Change search
ReferencesLink to record
Permanent link

Direct link
What distinguishes the practice-dependent approach to justice?
KTH, School of Architecture and the Built Environment (ABE), Philosophy and History of Technology, Philosophy.
2016 (English)In: Philosophy & Social Criticism, ISSN 0191-4537, E-ISSN 1461-734X, Vol. 42, no 1, 3-23 p.Article in journal (Refereed) PublishedText
Abstract [en]

The practice-dependent approach to justice has received a lot of attention in post-millennium political philosophy. It has been developed in different directions and its normative implications have been criticized, but little attention has been directed to the very distinction between practice-dependence and practice-independence and the question of what theoretically differentiates a practice-dependent account from mainstream practice-independent accounts. The core premises of the practice-dependent approach, proponents argue, are meta-normative and methodological. A key feature is the presumption that a concept of justice is dependent on the function or aim of the social practices to which it is supposed to be applied. Closely related to this meta-normative thesis is an interpretive methodology for deriving principles of justice from facts about existing practices, in particular regarding their point and purpose. These two premises, practice-dependent theorists claim, differentiate their account since (1) they are not accepted by practice-independent accounts and (2) they justify different principles of justice than practice-independent accounts. Our aim in this article is to refute both (1) and (2), demonstrating that practice-independent accounts may indeed accept the meta-normative and methodological premises of the practice-dependent accounts, and that we are given no theoretical reason to think that practice-dependent accounts justify other principles of justice for a practice than do practice-independent accounts. In other words, practice-dependent theorists have not substantiated their claim that practice-dependence is theoretically differentiated from mainstream accounts. When practice-dependent proponents argue for other principles of justice than mainstream theorists, it will be for the usual reason in normative theory: their first-order normative arguments differ.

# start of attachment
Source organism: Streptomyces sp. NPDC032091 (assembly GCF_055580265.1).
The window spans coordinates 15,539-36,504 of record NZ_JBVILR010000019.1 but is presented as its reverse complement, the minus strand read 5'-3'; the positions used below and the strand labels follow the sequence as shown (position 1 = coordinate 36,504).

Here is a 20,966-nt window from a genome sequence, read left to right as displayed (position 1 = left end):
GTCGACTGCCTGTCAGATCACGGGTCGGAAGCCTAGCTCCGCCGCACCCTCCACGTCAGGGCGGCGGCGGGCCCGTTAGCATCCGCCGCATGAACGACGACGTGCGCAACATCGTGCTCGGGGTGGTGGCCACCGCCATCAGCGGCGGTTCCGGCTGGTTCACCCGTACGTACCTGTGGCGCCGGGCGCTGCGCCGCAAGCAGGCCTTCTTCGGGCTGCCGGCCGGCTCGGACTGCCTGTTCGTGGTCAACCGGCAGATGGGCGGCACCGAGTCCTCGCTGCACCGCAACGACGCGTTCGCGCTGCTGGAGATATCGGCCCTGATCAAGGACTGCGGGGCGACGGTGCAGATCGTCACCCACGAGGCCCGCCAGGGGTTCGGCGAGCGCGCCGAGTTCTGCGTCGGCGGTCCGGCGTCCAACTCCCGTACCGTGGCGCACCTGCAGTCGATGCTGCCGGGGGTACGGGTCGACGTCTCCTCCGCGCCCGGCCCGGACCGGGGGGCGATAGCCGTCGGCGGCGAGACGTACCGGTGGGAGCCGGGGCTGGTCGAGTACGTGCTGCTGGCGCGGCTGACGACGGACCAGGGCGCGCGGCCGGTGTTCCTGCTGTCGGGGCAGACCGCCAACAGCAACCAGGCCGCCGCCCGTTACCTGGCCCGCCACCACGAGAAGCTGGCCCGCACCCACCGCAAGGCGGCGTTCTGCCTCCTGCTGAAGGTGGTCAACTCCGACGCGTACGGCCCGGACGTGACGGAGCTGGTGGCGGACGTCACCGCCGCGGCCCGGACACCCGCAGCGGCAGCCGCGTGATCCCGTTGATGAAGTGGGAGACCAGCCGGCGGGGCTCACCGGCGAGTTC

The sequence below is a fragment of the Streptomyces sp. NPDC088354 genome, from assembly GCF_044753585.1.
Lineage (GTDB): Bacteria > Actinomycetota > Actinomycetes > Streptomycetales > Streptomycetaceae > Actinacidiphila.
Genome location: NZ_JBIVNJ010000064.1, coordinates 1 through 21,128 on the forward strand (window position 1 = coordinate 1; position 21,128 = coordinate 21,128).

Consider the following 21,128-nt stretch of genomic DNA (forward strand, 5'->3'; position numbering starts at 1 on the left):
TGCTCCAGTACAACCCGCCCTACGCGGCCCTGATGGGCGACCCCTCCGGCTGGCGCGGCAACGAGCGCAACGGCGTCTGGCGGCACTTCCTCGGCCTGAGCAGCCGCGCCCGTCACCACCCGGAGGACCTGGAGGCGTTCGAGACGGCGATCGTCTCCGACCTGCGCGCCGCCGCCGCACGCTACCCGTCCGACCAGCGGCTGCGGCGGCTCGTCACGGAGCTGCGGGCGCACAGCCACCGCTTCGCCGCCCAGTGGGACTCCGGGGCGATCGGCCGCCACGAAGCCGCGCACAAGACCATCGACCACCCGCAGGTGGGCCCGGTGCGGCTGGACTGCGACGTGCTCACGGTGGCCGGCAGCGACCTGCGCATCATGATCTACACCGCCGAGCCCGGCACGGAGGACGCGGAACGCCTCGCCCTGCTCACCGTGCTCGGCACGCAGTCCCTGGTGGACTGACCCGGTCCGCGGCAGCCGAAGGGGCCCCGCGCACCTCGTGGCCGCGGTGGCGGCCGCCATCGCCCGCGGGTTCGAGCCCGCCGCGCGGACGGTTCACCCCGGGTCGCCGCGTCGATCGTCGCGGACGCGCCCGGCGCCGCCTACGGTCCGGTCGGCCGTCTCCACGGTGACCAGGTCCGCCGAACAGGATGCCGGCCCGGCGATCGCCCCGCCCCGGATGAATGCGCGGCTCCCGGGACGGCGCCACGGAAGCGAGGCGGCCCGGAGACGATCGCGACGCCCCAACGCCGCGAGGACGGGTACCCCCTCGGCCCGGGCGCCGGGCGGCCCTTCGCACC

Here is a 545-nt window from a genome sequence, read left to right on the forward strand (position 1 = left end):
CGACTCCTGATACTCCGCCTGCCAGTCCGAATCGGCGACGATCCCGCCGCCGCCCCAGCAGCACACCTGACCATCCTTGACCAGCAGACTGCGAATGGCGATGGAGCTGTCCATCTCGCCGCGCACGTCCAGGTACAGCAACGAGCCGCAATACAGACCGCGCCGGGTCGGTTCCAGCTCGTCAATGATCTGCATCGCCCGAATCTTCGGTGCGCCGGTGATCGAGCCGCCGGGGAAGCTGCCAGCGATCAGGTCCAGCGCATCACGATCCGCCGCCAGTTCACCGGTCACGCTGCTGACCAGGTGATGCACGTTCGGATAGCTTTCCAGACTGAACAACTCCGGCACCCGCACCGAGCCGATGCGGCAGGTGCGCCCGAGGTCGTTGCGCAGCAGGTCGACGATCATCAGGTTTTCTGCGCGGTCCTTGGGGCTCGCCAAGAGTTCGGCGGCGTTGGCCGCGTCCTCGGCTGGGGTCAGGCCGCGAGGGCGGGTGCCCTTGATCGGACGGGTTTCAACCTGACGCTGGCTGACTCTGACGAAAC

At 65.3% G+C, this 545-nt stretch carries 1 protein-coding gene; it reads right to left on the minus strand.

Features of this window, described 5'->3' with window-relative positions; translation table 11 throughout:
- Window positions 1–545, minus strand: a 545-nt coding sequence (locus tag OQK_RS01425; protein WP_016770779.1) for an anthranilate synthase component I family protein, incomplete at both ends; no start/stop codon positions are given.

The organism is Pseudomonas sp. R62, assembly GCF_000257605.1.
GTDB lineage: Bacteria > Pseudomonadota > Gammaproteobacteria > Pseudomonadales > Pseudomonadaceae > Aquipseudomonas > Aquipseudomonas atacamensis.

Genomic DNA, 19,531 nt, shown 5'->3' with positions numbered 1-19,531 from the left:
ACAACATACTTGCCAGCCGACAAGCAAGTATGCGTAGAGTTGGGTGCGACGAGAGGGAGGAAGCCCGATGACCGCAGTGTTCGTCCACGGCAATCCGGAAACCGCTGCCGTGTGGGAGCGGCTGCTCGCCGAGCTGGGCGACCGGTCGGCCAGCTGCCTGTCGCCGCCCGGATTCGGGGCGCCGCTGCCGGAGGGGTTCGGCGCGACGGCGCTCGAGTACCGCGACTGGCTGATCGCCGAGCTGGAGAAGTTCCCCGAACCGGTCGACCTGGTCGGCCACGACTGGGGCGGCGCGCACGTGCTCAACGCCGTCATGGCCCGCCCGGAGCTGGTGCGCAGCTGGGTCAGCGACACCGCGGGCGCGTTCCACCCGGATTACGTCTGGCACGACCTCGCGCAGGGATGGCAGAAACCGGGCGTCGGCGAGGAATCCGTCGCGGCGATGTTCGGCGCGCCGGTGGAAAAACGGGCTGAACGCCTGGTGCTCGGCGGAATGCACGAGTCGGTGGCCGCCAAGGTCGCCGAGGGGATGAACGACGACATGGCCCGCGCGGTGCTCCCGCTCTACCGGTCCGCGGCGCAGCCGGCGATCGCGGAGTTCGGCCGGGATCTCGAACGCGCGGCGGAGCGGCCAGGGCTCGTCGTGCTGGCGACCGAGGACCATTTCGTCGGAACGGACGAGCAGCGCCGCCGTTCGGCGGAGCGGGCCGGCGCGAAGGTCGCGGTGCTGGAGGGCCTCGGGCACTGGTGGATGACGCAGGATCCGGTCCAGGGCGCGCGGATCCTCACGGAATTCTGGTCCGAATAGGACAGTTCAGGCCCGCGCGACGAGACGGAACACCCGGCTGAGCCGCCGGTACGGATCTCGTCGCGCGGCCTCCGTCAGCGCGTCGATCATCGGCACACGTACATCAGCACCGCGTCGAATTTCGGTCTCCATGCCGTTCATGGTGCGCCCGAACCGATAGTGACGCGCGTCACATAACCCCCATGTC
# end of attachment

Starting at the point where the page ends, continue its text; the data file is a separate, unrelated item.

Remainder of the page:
Place, publisher, year, edition, pages
Sage Publications, 2016. Vol. 42, no 1, 3-23 p.
Keyword [en]
global justice, Aaron James, normative principles, practice-dependence, Andrea Sangiovanni
National Category
Political Science Philosophy
URN: urn:nbn:se:kth:diva-180483DOI: 10.1177/0191453715580475ISI: 000366597600001ScopusID: 2-s2.0-84951299629OAI: diva2:895033

QC 20160118

Available from: 2016-01-18 Created: 2016-01-14 Last updated: 2016-01-18Bibliographically approved

Open Access in DiVA

No full text

Other links

Publisher's full textScopus

Search in DiVA

By author/editor
Möller, Niklas
By organisation
In the same journal
Philosophy & Social Criticism
Political SciencePhilosophy

Search outside of DiVA

GoogleGoogle Scholar
The number of downloads is the sum of all downloads of full texts. It may include eg previous versions that are now no longer available

Altmetric score

Total: 16 hits
ReferencesLink to record
Permanent link

Direct link